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Wittgenstein’s World War I Notebooks and the Making of the Tractatus

Tuesday, January 18, 2022, 5:00 pm – 6:40 pm

This colloquium talk is planned as an online event on Zoom. Please note that this colloquium talk is going to start at 5 PM because of timezone differences.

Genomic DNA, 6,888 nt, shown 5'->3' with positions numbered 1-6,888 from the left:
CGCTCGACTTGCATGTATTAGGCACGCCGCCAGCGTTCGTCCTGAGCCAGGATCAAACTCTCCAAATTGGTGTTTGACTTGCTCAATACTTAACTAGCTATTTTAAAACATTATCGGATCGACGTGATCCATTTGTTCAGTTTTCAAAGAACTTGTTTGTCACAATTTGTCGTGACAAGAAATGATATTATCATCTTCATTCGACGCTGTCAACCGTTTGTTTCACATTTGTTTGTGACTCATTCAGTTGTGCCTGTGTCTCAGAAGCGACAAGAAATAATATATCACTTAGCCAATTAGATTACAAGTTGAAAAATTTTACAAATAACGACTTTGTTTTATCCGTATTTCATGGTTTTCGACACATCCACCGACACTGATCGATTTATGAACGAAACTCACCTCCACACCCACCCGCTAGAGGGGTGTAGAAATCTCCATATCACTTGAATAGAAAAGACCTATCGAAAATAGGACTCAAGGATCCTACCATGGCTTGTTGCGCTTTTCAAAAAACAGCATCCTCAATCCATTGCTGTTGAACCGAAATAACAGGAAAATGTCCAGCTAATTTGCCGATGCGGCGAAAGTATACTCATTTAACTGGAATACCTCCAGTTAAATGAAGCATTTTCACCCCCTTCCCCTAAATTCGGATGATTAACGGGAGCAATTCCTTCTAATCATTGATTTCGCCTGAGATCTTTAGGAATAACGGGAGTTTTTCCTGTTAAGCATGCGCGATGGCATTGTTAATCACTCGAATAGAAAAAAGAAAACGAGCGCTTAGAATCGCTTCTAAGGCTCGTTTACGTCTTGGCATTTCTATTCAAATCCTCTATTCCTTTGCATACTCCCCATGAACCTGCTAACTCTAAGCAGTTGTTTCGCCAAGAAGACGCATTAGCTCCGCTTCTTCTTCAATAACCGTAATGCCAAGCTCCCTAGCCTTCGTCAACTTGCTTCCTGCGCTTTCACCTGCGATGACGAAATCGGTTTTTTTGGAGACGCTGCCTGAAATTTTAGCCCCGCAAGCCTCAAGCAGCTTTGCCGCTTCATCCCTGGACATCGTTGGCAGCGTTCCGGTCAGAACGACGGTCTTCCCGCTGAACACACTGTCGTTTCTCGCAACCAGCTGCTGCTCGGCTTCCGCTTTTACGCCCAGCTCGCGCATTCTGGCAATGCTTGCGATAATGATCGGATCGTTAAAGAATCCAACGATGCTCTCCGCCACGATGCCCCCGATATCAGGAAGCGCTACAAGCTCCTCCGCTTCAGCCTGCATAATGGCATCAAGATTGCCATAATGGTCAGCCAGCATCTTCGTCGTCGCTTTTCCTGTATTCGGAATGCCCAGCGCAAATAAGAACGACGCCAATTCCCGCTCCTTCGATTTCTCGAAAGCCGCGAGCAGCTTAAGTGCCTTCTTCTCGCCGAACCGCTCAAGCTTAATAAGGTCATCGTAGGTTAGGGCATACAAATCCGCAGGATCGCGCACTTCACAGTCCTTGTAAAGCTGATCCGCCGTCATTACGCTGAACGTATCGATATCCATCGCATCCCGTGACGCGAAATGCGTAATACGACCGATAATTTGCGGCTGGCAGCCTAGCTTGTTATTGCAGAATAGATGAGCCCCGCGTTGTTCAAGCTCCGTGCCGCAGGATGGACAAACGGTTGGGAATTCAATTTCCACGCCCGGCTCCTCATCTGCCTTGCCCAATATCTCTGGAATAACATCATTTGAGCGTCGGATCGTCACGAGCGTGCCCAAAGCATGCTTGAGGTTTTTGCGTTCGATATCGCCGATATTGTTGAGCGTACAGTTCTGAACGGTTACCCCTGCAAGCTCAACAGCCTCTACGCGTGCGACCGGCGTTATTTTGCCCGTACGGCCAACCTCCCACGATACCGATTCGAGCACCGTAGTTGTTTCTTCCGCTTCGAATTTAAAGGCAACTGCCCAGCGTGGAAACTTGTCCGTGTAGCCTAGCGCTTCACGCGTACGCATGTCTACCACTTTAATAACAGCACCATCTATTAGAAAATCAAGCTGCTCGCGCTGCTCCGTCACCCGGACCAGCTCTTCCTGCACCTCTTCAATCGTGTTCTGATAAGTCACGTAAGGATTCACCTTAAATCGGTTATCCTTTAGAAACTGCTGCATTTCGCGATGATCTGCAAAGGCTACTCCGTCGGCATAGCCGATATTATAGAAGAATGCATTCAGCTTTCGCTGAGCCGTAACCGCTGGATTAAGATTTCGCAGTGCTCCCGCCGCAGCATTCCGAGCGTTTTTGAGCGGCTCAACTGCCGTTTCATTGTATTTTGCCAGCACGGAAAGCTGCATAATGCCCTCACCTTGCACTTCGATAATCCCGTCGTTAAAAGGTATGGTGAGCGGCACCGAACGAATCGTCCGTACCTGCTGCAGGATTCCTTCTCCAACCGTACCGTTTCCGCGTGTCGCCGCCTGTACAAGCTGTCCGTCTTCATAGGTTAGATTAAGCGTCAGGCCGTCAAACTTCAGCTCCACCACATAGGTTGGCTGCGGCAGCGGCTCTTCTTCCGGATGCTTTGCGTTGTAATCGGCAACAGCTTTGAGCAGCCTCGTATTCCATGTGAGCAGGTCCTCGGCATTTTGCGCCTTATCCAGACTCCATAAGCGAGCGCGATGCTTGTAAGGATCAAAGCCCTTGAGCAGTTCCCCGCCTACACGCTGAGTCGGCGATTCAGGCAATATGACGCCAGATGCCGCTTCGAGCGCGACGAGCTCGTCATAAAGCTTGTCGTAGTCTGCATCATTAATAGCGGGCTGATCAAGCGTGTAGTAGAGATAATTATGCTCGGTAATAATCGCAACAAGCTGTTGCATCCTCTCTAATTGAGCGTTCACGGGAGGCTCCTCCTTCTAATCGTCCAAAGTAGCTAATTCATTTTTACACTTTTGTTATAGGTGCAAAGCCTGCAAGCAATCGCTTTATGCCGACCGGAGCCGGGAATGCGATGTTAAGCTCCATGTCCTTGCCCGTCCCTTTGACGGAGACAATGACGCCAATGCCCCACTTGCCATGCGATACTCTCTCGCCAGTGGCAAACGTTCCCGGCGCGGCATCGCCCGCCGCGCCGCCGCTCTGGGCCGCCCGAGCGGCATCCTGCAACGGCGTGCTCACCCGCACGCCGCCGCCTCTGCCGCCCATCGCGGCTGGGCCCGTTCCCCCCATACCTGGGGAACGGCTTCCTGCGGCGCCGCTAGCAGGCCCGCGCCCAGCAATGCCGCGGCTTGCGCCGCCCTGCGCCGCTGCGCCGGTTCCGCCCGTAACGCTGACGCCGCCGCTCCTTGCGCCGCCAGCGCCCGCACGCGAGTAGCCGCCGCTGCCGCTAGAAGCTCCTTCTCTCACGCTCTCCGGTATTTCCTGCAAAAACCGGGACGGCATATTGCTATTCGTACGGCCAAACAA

Wittgenstein served in WWI as an ordinary foot-soldier. It was a very difficult emotional time for him. His 1914-16 Notebooks—personal coded pages on the left, philosophical observations on the right---show him struggling with his projected treatise on Logic—the field he had studied at Cambridge with Bertrand Russell. But as the war went on, the treatise changed from being an impersonal statement about logic and truth statements, to a set of aphorisms on questions of ethics and aesthetics, life and death. By war’s end, the great book TRACTATUS LOGICO-PHILOSOPHICUS was essentially written, although it was not published until 1922. I have recently translated the Private Notebooks (the left-hand pages) into English for publication in the U.S. and want to talk about the relation of the personal (the biographical) to the philosphical in Wittgenstein.